Inspiration: Healing Trauma & PTSD

Even the “simple things” that yoga can help with have a tremendous impact on people, particularly those suffering from trauma effects:

The Incredible Impact of Trauma Relief

The Veterans Yoga Project did one more thing for me. It gave me a full night sleep. That may not seem like much to most people but for someone who had not slept more than an hour or two at a time for over 5 years it was huge. Dan Libby led a Yoga program just before we went to bed the first night. I found a way to quiet my mind, let things go without holding on and allow myself to actually sleep. I slept a full 8 hours that night. – L/Cpl USMC

Trauma expert and yoga teacher Susan Pease Banitt offers this beautiful invitation to those who may feel lost in the grips of trauma:

The Resilience of the Human Spirit

The blooming desert struck me as a perfect metaphor for the resilience of the human spirit. It is possible to go from the scorched earth condition of trauma to rainbows of flowers. It is inevitable. Even when it feels like we have nothing left, there is never nothing there. There are always seeds. Seeds of happiness, seeds of love, seeds of passion, seeds of creativity, of joy, connection, of LIFE. – Susan Pease Banitt

Expert Shawn Ginwright was explaining the impact of stress and trauma on brain development and emotional health to a group of trauma survivors when a young man abruptly interjected, “I am more than what happened to me, I’m not just my trauma.” From this experience, Ginwright realized that even the term “trauma informed care” focuses only on harm and is “akin to saying, you are the worst thing that ever happened to you.” He explains:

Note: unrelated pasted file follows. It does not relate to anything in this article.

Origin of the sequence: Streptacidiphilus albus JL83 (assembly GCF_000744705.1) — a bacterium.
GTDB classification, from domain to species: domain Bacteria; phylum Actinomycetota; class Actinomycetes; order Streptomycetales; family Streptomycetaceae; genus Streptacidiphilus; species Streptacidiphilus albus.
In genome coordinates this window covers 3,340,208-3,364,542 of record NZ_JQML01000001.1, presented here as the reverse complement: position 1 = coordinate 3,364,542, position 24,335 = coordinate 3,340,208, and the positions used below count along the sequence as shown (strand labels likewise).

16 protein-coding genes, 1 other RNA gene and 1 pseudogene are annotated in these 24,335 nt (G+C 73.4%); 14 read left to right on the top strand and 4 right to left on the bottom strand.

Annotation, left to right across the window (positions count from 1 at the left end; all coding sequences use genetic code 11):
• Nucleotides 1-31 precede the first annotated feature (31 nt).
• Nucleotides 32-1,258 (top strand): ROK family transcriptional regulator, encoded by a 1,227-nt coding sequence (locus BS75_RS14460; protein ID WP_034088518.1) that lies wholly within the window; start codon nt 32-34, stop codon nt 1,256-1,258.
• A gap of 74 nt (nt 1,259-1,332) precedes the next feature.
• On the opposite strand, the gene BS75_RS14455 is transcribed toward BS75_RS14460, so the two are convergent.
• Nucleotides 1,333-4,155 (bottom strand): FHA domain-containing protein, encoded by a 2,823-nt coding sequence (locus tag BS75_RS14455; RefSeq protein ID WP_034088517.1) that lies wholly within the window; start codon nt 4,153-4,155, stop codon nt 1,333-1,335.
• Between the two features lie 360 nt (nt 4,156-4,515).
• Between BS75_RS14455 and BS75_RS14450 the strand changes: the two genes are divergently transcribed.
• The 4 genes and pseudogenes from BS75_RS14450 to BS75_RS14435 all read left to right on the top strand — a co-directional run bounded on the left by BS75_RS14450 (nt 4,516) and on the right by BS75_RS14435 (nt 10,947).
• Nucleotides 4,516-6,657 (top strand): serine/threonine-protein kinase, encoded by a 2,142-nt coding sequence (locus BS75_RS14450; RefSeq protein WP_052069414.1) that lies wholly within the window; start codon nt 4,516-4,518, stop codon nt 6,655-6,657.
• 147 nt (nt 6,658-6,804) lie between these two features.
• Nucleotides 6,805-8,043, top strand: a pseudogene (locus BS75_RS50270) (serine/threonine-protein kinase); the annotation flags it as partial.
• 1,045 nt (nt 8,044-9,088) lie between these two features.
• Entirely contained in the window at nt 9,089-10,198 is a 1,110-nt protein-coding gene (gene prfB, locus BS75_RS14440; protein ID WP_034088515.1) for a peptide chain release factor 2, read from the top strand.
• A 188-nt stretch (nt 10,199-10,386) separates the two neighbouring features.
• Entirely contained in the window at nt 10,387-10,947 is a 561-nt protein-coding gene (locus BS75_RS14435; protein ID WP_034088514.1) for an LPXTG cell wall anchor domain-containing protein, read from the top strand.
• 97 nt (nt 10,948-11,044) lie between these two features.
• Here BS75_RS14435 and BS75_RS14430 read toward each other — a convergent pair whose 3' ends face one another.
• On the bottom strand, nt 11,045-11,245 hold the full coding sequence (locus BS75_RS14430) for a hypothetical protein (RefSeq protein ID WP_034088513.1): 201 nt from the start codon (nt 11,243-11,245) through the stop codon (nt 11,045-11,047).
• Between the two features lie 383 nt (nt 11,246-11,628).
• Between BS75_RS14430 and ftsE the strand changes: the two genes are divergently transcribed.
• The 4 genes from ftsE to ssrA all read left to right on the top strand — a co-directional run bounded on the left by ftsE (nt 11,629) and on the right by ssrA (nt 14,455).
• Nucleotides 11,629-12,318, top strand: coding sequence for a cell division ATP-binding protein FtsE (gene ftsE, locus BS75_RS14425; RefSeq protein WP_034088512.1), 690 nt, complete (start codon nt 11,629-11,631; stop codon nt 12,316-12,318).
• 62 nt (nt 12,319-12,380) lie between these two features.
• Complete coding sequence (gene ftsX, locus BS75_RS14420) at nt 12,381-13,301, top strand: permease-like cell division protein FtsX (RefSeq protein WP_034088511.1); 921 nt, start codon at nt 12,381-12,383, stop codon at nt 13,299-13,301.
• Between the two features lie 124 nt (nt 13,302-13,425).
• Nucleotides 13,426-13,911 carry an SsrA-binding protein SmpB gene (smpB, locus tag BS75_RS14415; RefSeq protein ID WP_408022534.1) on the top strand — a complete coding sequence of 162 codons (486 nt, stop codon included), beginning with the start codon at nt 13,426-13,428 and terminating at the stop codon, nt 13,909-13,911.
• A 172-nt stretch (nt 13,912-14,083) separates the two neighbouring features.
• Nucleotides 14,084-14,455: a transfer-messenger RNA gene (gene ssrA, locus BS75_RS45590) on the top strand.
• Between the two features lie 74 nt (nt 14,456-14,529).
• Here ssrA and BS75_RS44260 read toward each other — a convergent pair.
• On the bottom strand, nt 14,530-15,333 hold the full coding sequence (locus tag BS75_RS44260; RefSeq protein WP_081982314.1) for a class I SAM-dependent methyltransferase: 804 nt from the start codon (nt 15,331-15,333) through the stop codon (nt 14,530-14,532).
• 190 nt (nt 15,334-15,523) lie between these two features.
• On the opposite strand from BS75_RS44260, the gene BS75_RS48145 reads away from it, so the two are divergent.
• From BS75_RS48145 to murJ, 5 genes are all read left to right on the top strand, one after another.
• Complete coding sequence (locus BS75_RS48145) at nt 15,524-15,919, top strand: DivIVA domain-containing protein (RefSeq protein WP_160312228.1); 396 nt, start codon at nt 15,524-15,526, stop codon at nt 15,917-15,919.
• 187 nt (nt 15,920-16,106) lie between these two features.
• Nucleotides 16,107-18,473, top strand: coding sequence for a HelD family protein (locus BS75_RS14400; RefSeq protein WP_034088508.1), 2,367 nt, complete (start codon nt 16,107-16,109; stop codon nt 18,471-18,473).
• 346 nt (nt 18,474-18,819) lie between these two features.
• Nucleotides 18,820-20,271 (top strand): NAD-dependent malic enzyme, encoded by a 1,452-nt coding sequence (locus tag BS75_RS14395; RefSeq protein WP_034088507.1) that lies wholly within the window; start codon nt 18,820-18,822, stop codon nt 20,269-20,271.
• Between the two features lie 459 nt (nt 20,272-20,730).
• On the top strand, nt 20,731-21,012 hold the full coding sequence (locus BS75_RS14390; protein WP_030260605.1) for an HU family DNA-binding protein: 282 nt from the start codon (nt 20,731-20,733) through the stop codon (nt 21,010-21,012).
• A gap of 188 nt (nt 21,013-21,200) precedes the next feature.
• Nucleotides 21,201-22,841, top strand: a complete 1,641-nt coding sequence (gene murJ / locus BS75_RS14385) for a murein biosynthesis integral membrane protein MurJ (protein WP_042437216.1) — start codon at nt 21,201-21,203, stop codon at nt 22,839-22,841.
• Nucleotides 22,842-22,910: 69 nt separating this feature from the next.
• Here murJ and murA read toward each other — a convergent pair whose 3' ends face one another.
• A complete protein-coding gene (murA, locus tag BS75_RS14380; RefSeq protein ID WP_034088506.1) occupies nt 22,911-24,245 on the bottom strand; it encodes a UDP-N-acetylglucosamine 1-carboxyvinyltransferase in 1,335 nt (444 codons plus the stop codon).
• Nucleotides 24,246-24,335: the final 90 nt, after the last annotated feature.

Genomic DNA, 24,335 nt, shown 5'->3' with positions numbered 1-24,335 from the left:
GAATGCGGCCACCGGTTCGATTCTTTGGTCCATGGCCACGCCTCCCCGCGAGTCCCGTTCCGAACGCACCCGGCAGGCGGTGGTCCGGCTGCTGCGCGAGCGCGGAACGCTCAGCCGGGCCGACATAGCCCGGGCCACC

Acting as an Agent of One’s Own Well-Being

A healing centered approach to addressing trauma requires a different question that moves beyond “what happened to you” to “what’s right with you” and views those exposed to trauma as agents in the creation of their own well-being rather than victims of traumatic events… A shift from trauma informed care to healing centered engagement (HCE) is more than a semantic play with words, but rather a tectonic shift in how we view trauma, its causes and its intervention. HCE is strength based… the young men I worked with offered me a way to reframe trauma with language that humanized them, and holistically captured their life experiences. – Shawn Ginwright PhD

The following quote is very consistent with the yogic perspective in general:


You do not heal from trauma, and nobody heals you either. You simply reconnect with that sacred place in yourself that was never traumatized, never broken, never damaged in the first place; your true Self, absolute and ever-present, innocent and free. It is not a destination; it is You, alive and awake in the moment. Know yourself as the Absolute, and let all thoughts and feelings move through you, however intense or uncomfortable. The forms pass, they always pass, and You remain. You are not broken; you are Unbreakable. – Jeff Foster

A yoga teacher in prisons shares her experience:

I’m not going to make it sound like it was all like some magical carpet ride, because it wasn’t. This is a class in a prison. The amount of stress, suffering, and pain feels daunting on a good day, and overwhelming on a bad one… My students are survivors. I am in awe of their strength and resilience. Trauma can make your body feel unsafe, even like an enemy. It’s scary to be in your body and feel anything, because it will hurt…a lot. It might also mean that you have a lot of protective armor on, all the time, and being in a yoga class makes you feel vulnerable… Gradually there was more openness and sharing. As people learned more about themselves and what shapes and modifications worked for them, I’d see more variations in movement and in stillness. I’d hear from some of the students how they were applying things from class into their lives—it would almost make my heart explode. — Rosa Vissers